LEARNING FROM IMAGES Guidewire Position as a Guide to the Appropriate Positioning of Dialysis Catheter
Tushar J Vachharajani 1, Arif Asif*, 2, Gerald Beathard 3
Identifiers and Pagination:Year: 2013
First Page: 63
Last Page: 65
Publisher ID: TOUNJ-6-63
Article History:Received Date: 26/8/2013
Revision Received Date: 13/10/2013
Acceptance Date: 21/10/2013
Electronic publication date: 8/11/2013
Collection year: 2013
open-access license: This is an open access article licensed under the terms of the Creative Commons Attribution Non-Commercial License (http://creativecommons.org/licenses/by-nc/3.0/) which permits unrestricted, non-commercial use, distribution and reproduction in any medium, provided the work is properly cited.
Tunneled dialysis catheters (TDCs) are an important form of hemodialysis vascular access. These devices are generally placed through the right and occasionally through the left internal jugular veins. Both ultrasound and fluoroscopy are recommended for catheter placement, ultrasound to identify and guide cannulation of the target vein and fluoroscopy to guide tip placement and positioning and to detect technical problems that can interfere with catheter function.
Successful TDC placement begins with passage of a guidewire into the superior vena cava. However, occasionally this device enters the wrong vein. In these cases, it is important for the operator to recognize the errant path of the guidewire and make necessary corrections. When the vein is either the ipsilateral subclavian or the contralateral brachiocephalic, the situation is immediately recognizable because of the course taken by the guidewire. However, in some cases, especially those with central venous stenosis, the guidewire may enter the azygos vein, a left sided superior vena cava or, if the carotid was cannulated, the aorta.
In these cases, the problem should be made immediately obvious by the position of the guidewire. It should also be recognized that there are occasions in which the problem is not recognized until a catheter has been inserted. This is especially true for a catheter in the azygos that is referred to the access center because of dysfunction.
Firstly, it is important to recognize the normal position of a guidewire (or catheter) in the superior vena cava (Fig. 1). The course followed by the correctly positioned device within the superior vena cava is vertical and lateral to the vertebral column, in the lateral portion of the mediastinum . When viewed in a lateral projection, the course of the device is in the mid-mediastinum, in a relatively straight line from the internal jugular and the brachiocephalic veins (on the right).
Right internal jugular guidewire (arrows) in superior vena cava (Guidewire has been enhanced for easier visibility).
The azygos vein enters the thorax through the aortic hiatus in the diaphragm, and passes along the right side of the vertebral column to the fourth thoracic vertebra, where it arches forward over the root of the right lung (arch of the azygos), and ends in the superior vena cava, just before that vessel pierces the pericardium. When a device, guidewire or catheter, has entered the azygos vein, it generally serves as evidence that it is enlarged and is serving as a collateral to carry flow that has been affected by central vein stenosis. The device within this vein will be seen to course diagonally toward the midline (Fig. 2A, C) to lie just lateral to the right side of the vertebral column. This atypical route is even more obvious in a lateral view (Fig. 2B). The device passes through the azygos arch and courses posteriorly to descend in the posterior portion of the mediastinum .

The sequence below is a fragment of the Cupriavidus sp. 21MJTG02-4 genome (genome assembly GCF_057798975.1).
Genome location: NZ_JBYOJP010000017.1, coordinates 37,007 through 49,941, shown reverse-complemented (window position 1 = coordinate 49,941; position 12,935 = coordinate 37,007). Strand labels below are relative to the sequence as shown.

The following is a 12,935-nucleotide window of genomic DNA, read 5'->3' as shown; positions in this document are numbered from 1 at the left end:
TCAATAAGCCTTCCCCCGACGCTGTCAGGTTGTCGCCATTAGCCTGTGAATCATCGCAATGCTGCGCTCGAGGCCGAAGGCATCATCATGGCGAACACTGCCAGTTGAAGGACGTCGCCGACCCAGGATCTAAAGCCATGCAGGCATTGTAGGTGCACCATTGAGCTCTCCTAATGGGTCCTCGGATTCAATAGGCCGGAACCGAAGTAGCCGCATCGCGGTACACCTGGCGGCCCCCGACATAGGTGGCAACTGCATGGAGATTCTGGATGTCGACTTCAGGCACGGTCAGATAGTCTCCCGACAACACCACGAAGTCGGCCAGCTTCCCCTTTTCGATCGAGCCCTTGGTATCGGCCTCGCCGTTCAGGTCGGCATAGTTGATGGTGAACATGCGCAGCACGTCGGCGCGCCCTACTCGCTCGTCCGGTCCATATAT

Catheter in azygos vein. A – Catheter from right internal jugular (patient is rotated), B – Lateral view, C – Catheter from left internal jugular placement (patient is rotated).
When a guidewire enters a left sided superior vena cava, it is obvious (this is an issue only in left sided catheters). The device passes down the left side of the mediastinum (Fig. 3). Often the first thought is that the brachiocephalic vein has been perforated. This can be excluded by passing a 5 french catheter and injecting radiocontrast. Recognition of this anomaly is very important because the left superior vena cava generally drains into the cardiac sinus and if anattempt is made to pass a guidewire into the atrium, serious cardiacarrhythmias can result.
Left superior vena cava (composite view).
If the guidewire enters the carotid, its course is also diagnostically typical. The right carotid parallels the internal jugular vein. The pathway from the carotid is then into the thoracic aorta at the arch. The aortic archpasses over the right and behind the left pulmonary artery and then descends. As it descends, it is situated to the left of the vertebral column; it approaches the median line as it descends. A guidewire that is inserted into the carotid and advanced will follow this path as it enters the thoracic aorta (Fig. 4). The device crosses the mediastinum diagonally (from the right) and passes down the left side of the mediastinum to the left of the vertebral column. It is very important that this typical pattern be recognized before inserting something larger than the guidewire into the carotid otherwise a manageable error might develop into an unmanageable problem requiring surgical intervention.
Guidewire inserted in right carotid artery (arrows) following course of artery and continuing into the thoracic aorta (guidewire has been enhanced for easier visibility).
The guidewire or the catheter’s course as it passes through the vascular structure into which it has been placed has a diagnostically typical pattern. It is important that the interventionalist working with dialysis vascular access be able to recognize these patterns.
CONFLICT OF INTEREST
The authors confirm that this article content has no conflict of interest.